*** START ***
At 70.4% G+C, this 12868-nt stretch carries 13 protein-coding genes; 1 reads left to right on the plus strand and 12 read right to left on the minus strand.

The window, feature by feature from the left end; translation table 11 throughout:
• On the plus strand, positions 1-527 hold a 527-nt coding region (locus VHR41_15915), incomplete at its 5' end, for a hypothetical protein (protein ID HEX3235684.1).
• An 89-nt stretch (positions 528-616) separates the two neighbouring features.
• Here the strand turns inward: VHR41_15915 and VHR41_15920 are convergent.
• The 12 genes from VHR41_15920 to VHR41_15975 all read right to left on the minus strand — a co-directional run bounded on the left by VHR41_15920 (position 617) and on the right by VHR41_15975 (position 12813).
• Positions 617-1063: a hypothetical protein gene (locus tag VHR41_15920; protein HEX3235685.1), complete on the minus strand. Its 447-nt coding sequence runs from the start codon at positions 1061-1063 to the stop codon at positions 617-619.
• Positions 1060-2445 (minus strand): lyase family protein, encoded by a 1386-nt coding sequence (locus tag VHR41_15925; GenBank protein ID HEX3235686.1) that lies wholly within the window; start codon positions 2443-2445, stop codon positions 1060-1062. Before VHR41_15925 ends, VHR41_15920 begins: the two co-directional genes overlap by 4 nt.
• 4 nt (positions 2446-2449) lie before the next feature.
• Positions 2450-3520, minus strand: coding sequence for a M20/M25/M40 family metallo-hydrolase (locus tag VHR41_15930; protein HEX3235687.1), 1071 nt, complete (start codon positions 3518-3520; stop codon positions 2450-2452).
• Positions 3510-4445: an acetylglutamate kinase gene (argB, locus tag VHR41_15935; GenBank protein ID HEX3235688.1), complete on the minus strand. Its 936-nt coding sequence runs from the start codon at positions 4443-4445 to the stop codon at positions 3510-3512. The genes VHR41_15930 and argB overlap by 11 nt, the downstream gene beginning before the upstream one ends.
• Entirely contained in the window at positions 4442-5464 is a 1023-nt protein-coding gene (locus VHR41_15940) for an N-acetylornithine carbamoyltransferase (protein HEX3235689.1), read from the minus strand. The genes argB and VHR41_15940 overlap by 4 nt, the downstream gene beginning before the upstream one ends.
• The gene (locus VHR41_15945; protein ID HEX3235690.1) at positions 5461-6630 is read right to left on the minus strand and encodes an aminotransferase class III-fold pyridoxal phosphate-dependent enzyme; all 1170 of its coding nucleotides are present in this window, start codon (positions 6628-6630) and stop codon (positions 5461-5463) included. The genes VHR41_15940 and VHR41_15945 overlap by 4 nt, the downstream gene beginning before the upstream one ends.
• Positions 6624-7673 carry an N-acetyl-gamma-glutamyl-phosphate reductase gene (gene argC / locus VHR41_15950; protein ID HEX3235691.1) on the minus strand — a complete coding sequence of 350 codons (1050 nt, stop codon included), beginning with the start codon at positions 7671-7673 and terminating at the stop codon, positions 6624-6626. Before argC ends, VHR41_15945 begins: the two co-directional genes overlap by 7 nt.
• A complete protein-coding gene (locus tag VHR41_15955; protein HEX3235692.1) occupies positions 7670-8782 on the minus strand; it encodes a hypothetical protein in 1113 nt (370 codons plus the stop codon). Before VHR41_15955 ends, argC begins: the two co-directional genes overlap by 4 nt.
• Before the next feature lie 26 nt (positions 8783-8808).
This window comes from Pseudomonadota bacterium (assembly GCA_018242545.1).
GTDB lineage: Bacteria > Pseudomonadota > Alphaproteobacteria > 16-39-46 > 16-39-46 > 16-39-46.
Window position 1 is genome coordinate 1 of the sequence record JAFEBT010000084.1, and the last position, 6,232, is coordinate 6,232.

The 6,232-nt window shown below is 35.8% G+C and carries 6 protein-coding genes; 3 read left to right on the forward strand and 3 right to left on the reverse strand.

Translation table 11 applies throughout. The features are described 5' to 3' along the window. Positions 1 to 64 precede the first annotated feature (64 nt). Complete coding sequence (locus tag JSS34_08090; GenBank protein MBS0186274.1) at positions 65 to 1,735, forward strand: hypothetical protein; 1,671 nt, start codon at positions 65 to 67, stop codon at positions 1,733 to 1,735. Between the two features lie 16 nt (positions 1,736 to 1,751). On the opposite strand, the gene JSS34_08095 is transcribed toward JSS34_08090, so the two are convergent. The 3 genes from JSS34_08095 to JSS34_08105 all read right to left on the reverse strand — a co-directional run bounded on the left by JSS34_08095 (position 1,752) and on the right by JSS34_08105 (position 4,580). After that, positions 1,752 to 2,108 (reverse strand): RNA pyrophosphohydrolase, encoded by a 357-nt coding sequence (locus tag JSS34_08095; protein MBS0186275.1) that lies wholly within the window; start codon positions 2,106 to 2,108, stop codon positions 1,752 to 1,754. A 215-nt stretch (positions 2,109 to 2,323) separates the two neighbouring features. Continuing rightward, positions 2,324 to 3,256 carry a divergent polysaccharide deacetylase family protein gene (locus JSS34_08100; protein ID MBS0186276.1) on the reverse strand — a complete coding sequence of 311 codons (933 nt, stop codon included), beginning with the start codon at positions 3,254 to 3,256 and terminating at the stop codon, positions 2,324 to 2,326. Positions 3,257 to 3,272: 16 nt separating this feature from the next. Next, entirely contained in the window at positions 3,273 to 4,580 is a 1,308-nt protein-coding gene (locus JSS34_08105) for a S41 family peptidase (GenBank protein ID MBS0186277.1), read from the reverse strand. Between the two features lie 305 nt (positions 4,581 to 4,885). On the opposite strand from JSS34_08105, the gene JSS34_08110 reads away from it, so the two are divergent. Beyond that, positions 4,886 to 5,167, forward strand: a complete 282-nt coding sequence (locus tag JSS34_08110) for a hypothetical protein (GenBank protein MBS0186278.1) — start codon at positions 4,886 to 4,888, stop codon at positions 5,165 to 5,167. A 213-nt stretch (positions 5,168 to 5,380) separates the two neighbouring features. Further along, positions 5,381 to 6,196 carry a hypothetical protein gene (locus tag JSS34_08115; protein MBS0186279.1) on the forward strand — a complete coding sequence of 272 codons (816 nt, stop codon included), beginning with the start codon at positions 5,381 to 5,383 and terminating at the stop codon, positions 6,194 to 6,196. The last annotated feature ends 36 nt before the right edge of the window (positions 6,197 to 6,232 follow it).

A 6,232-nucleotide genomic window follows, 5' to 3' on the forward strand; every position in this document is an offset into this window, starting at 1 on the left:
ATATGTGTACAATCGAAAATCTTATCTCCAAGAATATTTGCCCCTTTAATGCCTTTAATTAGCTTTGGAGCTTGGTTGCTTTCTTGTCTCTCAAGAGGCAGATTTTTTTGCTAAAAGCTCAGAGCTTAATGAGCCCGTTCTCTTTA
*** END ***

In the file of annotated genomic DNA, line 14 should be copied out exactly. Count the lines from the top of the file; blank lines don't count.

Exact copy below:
• Positions 6624-7673 carry an N-acetyl-gamma-glutamyl-phosphate reductase gene (gene argC / locus VHR41_15950; protein ID HEX3235691.1) on the minus strand — a complete coding sequence of 350 codons (1050 nt, stop codon included), beginning with the start codon at positions 7671-7673 and terminating at the stop codon, positions 6624-6626. Before argC ends, VHR41_15945 begins: the two co-directional genes overlap by 7 nt.